by Janice Price
The face in the rear view mirror was so distorted it was impossible to tell whether the driver in the vehicle behind me was a man or a woman. Both fists were waving wildly and the mouth was contorted as the lips formed angry words. It was not a pleasant view and my ears burned with what was undoubtedly being screamed at me.
What did I do to initiate this? I stopped to make a left turn and waited for the oncoming traffic to pass before making the turn. The car behind me speeded up instead of slowing down. At the last moment, the tires squealed and the car swerved hard to the right. And suddenly it was almost touching my bumper – deliberately almost hitting my car so that I might have a closer look at the temper tantrum being thrown at my expense.
“Angry drivers!” was the way I greeted my brother as I pulled into his yard.
“Was your turn signal working?” he asked.
We checked the turn signals and brake lights. All the lights were working. Road rage seemed to be the only explanation for what had just occurred.
Thankfully, the patient people on the road today compensate for the short-tempered people such as the angry driver I “ran into.”. Whenever that image comes into my mind, I try to offset it with a reminder of the kind people who rescued me when I was walking during a thunderstorm or offered to give me a lift when I would be walking home burdened with purchases.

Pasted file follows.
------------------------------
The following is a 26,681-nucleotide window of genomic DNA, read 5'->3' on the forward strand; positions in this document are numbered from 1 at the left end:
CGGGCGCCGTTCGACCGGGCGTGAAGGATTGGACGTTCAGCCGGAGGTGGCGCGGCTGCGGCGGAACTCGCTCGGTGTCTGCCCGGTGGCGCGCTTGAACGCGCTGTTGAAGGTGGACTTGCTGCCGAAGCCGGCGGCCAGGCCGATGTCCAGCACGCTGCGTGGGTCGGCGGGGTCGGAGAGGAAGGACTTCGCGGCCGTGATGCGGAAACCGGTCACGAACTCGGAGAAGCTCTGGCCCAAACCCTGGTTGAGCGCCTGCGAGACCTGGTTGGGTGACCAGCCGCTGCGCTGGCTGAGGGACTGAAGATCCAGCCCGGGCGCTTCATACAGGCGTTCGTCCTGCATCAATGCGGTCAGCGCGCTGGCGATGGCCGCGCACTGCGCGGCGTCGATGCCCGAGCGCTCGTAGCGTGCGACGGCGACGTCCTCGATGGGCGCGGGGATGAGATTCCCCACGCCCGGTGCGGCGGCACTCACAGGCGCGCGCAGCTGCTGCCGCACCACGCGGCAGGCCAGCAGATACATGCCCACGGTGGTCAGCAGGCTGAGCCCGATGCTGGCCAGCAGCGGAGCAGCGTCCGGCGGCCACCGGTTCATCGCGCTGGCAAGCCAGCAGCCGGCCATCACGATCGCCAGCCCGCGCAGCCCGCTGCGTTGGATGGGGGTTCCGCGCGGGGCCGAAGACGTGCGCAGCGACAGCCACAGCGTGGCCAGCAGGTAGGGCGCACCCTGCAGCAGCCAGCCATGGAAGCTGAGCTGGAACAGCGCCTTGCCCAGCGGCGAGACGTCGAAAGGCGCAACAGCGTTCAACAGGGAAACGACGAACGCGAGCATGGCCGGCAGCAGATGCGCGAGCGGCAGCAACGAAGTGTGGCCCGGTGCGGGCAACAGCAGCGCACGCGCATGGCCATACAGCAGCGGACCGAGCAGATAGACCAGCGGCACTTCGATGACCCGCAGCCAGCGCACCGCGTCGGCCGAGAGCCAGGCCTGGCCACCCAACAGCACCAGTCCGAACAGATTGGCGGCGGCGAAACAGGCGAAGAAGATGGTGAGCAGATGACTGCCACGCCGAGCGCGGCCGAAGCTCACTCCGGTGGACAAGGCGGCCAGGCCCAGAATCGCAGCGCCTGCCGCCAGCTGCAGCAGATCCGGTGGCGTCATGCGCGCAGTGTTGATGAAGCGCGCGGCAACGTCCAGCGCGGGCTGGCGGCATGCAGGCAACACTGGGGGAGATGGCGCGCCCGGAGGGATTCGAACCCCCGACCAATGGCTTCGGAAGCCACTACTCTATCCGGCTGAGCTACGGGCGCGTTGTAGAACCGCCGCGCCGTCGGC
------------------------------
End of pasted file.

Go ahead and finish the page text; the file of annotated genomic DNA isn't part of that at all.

There was a time when strangers stopped to help someone stranded along the road or to offer someone a ride. Today it can be dangerous to do either. That’s one nice thing about having moved to a small town. When I was without transportation in a big city, people would watch me struggle to carry or cart groceries home. When I moved here, neighbors sometimes would stop and offer to help. In the big city, everyone was a stranger. In this smaller city, it’s easier to spot familiar faces.
I can remember the face of the angry driver but I can’t remember the faces of the young couple who pulled off the main road to help me after I stepped on a curb that wasn’t there. Tall grass caused the curb to appear to extend farther out than it actually did. They were driving on the main highway and noticed me sitting in a side street with my feet propped on bags of Mother’s laundry, unable to get back on my feet without help and waiting to be rescued. They turned around to check on whether I was injured. (I was, or I wouldn’t have been sitting in the street.)
Anger is an unpleasant experience, whether it’s our own anger being vented or someone else’s. When I dream, I don’t want it to be a nightmare about someone waving both fists at me. I want to dream about the hope, love and laughter of life. If nothing else, I can dream about the laugh I imagine the young couple shared after they helped me to my feet and watched me pick up the bags of laundry and limp to my car.
I wish for the angry driver one of life’s embarrassing memories to laugh about and a sound night’s sleep. And I pray for that he or she might find “the peace of God which surpasses all understanding,” (Philippians 4:7a).
© 2005 Janice Price